Morning Call: pick of the papers

The ten must-read comment pieces from this morning's papers.

1. Like Tammy Wynette, Lib Dems must stand by their man (Guardian)

Coalition has been tough for the party and for Nick Clegg, yet his brave choices deserve our continued support, says Menzies Campbell.

2. British foreign policy should be realist (Financial Times)

Emotion draws the country across the Atlantic but hard calculation pulls it back to Europe, writes Philip Stephens.

3. Nick Clegg still has time to make a gracious exit as Liberal Democrat leader - with head held high (Independent)

The Lib Dem leader has made too many unforced errors for his own good, writes Mary Ann Sieghart.

4. Forget Mr Has-Been. The prize is power (Times) (£)

The future for the Lib Dems can only be as the third party of government, not as a left-wing alternative to Labour, says Philip Collins.

5. James Murdoch: a fit and proper pasting (Guardian)

Ofcom did not mince its words in damning a hereditary magnate who "repeatedly fell short of the conduct expected of him", says a Guardian editorial.

6. Our politics is bursting with life – it’s the parties that are dying (Daily Telegraph)

There is no shortage of support for the right causes, but our leaders do not address them, writes Fraser Nelson.

7. Puzzle of falling UK labour productivity (Financial Times)

Labour hoarding, substitution of labour for capital and failings in finance are only part of the answer, says Martin Wolf.

8. Hospital death rates we can't ignore (Independent)

This is a level of risk that would be alarming in the developing world, never mind 21st-century Britain, says an Independent leader.

9. Planning free-for-all is a blueprint for discord (Daily Mail)

To deny homeowners the right to object to dramatic changes is the exact opposite of the localism the Tories claim to preach, says a Daily Mail editorial.

10. History as fantasy is no substitute for rigorous truth (Guardian)

Whether it's Richard III's corpse, Jesus's wife or King Arthur's castle, to be seduced by myth is to flirt with fanaticism, writes Simon Jenkins.

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How Theresa May laid a trap for herself on the immigration target

When Home Secretary, she insisted on keeping foreign students in the figures – causing a headache for herself today.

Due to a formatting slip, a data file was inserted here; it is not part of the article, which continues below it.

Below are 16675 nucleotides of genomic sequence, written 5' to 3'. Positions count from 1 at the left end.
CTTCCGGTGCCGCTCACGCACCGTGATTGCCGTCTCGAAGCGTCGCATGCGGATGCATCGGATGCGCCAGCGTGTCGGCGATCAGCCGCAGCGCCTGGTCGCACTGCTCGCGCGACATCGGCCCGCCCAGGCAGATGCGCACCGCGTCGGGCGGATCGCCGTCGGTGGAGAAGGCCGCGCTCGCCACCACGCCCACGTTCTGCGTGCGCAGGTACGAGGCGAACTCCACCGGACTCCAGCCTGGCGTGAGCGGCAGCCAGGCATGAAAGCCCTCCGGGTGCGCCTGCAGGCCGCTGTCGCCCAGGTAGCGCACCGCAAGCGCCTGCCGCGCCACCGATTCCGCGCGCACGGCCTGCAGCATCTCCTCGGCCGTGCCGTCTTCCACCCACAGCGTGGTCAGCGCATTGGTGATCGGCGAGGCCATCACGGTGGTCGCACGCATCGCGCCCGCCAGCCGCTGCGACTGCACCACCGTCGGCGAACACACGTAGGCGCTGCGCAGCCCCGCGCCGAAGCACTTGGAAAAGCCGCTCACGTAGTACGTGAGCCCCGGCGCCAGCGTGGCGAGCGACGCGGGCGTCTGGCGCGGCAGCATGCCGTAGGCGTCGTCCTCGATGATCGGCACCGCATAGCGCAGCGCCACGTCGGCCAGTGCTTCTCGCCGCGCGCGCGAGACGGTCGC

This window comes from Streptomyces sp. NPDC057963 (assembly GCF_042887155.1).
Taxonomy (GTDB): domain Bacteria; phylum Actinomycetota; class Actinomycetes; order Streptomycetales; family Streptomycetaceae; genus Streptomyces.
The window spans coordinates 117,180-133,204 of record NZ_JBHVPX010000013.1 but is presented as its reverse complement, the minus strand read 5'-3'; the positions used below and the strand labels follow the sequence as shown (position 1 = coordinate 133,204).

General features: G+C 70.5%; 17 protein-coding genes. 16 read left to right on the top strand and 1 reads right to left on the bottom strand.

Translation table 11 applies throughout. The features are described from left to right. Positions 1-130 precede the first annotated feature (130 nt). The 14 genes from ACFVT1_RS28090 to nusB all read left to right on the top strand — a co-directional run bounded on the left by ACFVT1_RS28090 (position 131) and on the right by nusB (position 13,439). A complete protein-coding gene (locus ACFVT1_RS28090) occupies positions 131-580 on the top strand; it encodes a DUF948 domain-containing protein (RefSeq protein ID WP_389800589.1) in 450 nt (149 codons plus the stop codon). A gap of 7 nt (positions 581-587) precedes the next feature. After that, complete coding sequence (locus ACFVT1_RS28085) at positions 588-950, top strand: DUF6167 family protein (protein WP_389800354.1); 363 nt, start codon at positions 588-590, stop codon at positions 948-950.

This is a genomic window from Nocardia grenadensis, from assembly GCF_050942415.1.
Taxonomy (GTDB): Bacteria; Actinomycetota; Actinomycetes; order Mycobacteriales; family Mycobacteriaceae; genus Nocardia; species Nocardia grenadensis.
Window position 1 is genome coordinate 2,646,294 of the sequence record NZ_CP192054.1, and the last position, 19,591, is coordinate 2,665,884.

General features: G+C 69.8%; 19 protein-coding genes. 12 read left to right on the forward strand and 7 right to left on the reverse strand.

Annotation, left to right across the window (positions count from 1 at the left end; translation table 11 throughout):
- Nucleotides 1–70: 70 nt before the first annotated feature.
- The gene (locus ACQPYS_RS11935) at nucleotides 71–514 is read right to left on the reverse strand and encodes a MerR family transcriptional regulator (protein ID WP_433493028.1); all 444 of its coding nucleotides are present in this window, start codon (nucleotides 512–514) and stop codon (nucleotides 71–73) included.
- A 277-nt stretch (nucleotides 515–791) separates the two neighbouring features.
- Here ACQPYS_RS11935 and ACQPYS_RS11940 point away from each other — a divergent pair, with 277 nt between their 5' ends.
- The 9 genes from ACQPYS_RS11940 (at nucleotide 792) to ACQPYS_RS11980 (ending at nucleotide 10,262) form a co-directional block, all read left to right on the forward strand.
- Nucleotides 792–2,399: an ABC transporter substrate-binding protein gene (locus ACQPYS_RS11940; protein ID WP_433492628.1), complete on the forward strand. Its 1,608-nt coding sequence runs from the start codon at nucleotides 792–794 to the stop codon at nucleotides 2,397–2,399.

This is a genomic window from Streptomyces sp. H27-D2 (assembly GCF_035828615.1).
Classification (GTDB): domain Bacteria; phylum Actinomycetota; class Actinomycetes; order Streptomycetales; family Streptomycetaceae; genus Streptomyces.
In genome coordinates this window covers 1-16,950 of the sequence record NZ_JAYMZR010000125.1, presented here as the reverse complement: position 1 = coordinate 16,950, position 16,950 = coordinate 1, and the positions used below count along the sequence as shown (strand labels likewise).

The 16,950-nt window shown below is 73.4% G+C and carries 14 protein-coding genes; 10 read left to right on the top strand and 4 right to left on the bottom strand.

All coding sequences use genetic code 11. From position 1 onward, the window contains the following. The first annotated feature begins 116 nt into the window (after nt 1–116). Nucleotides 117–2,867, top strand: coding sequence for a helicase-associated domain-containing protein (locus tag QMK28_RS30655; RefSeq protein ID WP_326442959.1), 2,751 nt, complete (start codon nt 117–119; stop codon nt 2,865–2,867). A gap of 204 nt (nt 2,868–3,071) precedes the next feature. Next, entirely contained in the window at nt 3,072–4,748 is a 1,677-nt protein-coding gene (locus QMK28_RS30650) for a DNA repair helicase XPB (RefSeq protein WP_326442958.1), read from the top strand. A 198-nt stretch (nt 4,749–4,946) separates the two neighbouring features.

When Home Secretary, Theresa May insisted that foreign students should continue to be counted in the overall immigration figures. Some cabinet colleagues, including then Business Secretary Vince Cable and Chancellor George Osborne wanted to reverse this. It was economically illiterate. Current ministers, like the Foreign Secretary Boris Johnson, Chancellor Philip Hammond and Home Secretary Amber Rudd, also want foreign students exempted from the total.

David Cameron’s government aimed to cut immigration figures – including overseas students in that aim meant trying to limit one of the UK’s crucial financial resources. They are worth £25bn to the UK economy, and their fees make up 14 per cent of total university income. And the impact is not just financial – welcoming foreign students is diplomatically and culturally key to Britain’s reputation and its relationship with the rest of the world too. Even more important now Brexit is on its way.

But they stayed in the figures – a situation that, along with counterproductive visa restrictions also introduced by May’s old department, put a lot of foreign students off studying here. For example, there has been a 44 per cent decrease in the number of Indian students coming to Britain to study in the last five years.

Now May’s stubbornness on the migration figures appears to have caught up with her. The Times has revealed that the Prime Minister is ready to “soften her longstanding opposition to taking foreign students out of immigration totals”. It reports that she will offer to change the way the numbers are calculated.

Why the u-turn? No 10 says the concession is to ensure the Higher and Research Bill, key university legislation, can pass due to a Lords amendment urging the government not to count students as “long-term migrants” for “public policy purposes”.

But it will also be a factor in May’s manifesto pledge (and continuation of Cameron’s promise) to cut immigration to the “tens of thousands”. Until today, ministers had been unclear about whether this would be in the manifesto.

Now her u-turn on student figures is being seized upon by opposition parties as “massaging” the migration figures to meet her target. An accusation for which May only has herself, and her steadfast politicising of immigration, to blame.

Anoosh Chakelian is senior writer at the New Statesman.

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